Intel Sees New Hardware And Form Factors Reviving PC Sales

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Intel has been struggling with a decline in the PC market for the last few years. The old upgrade cycle faded away, and buyers’ preferences shifted towards tablets and smartphones. However, Intel believes that PC sales will increase again soon due to new hardware and form factors.

Two-in-one to hasten the upgrade cycle

During Intel’s Global Capital Summit this week, Intel’s GM of the client computing group, Kirk Skaugen said that he honestly feels “this is a once in a decade moment,” adding “Today there are more than a billion PCs that are more than three years old and a third of a billion that are over five years old. People are swinging back to the PC and are refreshing their systems.”

There was a time when people upgraded their PCs every two years or so, but now people do not feel the need as devices have become more powerful in the last five years. But Skaugen believes the new form factors, especially the two-in-one detachable-screen systems will play a major role in driving the growth ahead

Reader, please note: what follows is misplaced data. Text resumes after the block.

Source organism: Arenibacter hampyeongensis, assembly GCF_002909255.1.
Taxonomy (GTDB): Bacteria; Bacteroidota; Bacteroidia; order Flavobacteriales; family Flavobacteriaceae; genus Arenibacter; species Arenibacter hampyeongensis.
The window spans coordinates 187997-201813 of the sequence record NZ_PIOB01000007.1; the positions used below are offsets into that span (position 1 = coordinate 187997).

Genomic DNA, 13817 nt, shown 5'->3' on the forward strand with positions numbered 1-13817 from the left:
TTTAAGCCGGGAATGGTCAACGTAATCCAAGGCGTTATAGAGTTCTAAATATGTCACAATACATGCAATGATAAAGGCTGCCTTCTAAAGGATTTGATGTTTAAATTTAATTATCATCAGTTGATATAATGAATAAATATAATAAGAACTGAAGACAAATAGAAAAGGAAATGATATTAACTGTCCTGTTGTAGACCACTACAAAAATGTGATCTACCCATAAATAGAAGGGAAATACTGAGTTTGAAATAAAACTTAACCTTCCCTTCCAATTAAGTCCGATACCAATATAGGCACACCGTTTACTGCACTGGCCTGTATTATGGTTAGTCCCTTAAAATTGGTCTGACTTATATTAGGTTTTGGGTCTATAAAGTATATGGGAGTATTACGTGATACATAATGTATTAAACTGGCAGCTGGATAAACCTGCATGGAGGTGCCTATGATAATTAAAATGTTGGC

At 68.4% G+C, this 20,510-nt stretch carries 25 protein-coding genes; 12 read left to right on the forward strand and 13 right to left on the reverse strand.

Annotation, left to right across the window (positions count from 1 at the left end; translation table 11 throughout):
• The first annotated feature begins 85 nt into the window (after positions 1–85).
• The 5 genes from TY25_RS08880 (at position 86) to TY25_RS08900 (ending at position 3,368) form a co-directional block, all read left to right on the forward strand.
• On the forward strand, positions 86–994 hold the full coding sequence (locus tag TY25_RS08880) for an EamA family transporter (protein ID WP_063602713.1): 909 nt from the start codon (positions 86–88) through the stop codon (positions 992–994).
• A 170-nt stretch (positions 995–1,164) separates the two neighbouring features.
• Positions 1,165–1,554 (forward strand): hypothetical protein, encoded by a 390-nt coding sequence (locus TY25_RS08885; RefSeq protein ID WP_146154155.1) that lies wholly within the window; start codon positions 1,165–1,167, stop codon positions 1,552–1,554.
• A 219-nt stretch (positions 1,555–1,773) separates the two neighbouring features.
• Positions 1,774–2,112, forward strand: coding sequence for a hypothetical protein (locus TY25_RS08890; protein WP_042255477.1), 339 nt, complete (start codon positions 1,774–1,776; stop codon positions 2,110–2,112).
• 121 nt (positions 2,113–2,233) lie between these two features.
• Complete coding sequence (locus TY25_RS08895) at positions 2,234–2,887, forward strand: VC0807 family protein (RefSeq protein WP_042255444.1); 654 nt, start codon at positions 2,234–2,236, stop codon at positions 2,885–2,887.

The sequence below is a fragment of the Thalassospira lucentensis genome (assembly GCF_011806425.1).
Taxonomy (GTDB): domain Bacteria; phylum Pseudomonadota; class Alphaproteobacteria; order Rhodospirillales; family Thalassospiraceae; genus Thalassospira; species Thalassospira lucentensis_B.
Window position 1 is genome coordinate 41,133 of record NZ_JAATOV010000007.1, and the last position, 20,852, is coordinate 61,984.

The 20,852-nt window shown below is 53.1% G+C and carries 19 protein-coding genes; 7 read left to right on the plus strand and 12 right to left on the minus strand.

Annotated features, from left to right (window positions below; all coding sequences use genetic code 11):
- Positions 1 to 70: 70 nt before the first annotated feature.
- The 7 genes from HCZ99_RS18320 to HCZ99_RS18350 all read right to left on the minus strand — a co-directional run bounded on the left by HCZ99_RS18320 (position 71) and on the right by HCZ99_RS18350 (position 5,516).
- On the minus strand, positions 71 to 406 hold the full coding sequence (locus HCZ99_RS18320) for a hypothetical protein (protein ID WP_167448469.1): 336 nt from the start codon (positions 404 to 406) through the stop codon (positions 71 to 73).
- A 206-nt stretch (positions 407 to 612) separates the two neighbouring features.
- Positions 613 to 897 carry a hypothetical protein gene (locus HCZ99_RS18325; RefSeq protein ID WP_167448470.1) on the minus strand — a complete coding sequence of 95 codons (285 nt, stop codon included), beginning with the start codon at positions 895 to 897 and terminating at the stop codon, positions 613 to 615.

Skaugen claimed that the sale of two-in-one systems went up by 150%, and these devices are encouraging people to refresh their PCs up to 18 months earlier than they otherwise would have. Citing examples of Microsoft’s Surface Book and InFocus’ $99 Kangaroo PC, Intel executive said the new form factors – including mini-computers – are also inspiring companies to make use of laptops.

Skaugen said the U.S. laptop market would have shown a negative growth of 4%, if there was no growth in two-in-ones, but the new designs helped in bumping the growth rate up to 1%.

Intel sees new hardware to attract more users

The presence of new hardware in systems such as 3D cameras will also make users come back to laptops, the Intel exec said. Both HP and Lenovo will come up with laptops in the next few weeks that have 3D cameras built into the front. Intel wants to make them integral with the Windows 10 Hello biometric security system for which it is working with Microsoft.

Such a camera first scans the user’s face, and then it opens the operating system if there is a match. Intel hopes that the system will replace password logins for websites. It was relatively easy to fool the traditional facial recognition by just holding a picture of a face. Skaugen said the trick would fail with the new cameras that take a 270-degree scan of the user, and also have an IR component that makes sure there is a real human in view.

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